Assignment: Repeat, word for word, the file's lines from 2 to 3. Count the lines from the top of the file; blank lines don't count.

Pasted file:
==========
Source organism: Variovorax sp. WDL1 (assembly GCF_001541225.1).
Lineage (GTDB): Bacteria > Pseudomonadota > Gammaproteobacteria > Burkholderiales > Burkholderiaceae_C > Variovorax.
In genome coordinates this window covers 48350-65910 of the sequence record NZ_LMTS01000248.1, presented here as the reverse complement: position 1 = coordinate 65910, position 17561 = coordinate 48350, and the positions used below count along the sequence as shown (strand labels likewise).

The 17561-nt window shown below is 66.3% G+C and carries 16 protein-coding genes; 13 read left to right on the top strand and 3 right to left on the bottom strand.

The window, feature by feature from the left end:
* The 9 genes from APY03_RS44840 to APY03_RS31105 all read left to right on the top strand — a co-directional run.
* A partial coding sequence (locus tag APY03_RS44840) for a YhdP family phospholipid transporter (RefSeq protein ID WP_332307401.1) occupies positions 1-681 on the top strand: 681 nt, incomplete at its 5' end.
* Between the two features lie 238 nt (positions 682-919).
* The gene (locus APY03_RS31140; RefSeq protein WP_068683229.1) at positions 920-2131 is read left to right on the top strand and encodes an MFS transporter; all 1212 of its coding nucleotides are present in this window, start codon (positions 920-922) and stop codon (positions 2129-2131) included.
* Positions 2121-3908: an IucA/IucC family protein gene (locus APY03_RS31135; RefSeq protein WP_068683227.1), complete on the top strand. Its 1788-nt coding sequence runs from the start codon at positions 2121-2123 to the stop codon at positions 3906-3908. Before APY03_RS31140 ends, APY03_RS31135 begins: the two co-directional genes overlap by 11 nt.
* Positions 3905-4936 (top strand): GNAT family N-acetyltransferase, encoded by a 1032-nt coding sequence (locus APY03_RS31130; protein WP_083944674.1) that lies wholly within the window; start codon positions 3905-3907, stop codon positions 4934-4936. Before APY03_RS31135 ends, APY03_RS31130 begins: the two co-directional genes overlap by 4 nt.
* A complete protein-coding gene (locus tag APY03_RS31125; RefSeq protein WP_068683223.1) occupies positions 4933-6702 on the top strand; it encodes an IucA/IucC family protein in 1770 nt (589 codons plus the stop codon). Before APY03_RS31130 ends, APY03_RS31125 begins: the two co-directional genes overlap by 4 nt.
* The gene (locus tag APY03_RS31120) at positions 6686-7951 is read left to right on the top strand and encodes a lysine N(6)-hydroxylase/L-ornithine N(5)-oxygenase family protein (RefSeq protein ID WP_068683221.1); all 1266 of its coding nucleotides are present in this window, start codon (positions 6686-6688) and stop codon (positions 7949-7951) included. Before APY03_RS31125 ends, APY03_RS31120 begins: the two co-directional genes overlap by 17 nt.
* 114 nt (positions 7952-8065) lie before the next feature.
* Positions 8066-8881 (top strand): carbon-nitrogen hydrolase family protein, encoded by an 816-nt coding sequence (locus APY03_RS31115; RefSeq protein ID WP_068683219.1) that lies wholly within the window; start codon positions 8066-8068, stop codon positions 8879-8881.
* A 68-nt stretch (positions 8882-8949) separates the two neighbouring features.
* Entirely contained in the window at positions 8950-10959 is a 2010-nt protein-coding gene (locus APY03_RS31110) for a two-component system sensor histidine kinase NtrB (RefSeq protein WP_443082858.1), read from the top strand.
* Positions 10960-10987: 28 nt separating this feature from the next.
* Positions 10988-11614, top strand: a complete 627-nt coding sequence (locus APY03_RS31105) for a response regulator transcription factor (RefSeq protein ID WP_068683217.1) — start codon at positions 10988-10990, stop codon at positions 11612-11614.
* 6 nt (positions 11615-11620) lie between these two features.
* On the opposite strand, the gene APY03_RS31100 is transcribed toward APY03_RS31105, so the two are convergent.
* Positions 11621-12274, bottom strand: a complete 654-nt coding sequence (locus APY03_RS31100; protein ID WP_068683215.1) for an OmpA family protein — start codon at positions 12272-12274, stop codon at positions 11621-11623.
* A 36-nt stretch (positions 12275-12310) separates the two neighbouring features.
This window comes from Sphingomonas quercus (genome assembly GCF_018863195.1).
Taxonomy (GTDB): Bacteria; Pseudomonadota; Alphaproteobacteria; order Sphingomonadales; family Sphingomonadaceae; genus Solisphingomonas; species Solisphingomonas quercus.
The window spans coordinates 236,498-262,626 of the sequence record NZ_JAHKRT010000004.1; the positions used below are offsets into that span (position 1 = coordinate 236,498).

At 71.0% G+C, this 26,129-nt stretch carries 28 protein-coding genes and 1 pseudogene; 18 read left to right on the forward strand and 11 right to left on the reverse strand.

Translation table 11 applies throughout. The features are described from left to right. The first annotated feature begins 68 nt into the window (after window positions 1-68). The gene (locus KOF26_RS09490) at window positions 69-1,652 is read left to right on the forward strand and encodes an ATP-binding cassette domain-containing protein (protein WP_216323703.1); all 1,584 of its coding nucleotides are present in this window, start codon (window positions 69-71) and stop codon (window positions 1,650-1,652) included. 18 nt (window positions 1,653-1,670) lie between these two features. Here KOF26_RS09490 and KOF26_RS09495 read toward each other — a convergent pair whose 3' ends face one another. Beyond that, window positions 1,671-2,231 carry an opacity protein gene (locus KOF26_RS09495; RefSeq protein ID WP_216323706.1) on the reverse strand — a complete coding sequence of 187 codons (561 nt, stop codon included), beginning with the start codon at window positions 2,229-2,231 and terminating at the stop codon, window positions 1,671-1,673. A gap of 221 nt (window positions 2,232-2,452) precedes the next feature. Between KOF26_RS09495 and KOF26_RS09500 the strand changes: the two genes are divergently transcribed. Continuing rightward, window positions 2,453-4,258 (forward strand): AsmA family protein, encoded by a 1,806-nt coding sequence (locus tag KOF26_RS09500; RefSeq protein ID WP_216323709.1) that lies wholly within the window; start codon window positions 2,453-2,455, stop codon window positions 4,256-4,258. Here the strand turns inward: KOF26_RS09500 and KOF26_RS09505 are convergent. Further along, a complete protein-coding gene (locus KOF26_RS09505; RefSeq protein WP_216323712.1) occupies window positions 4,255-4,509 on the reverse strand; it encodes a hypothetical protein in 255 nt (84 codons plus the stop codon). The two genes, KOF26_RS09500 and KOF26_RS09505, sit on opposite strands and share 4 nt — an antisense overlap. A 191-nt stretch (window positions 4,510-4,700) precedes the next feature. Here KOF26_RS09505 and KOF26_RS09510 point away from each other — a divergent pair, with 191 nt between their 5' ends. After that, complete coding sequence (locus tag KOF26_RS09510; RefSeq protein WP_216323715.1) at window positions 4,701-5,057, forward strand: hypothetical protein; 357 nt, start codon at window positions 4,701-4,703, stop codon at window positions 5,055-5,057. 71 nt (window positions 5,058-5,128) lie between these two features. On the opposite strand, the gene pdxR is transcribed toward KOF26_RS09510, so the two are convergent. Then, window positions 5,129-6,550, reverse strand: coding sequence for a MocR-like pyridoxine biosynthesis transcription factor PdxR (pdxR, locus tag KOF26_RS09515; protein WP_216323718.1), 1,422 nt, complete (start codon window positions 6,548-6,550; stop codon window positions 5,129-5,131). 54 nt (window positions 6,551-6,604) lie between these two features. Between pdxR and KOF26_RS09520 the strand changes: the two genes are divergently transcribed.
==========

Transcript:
Lineage (GTDB): Bacteria > Pseudomonadota > Gammaproteobacteria > Burkholderiales > Burkholderiaceae_C > Variovorax.
In genome coordinates this window covers 48350-65910 of the sequence record NZ_LMTS01000248.1, presented here as the reverse complement: position 1 = coordinate 65910, position 17561 = coordinate 48350, and the positions used below count along the sequence as shown (strand labels likewise).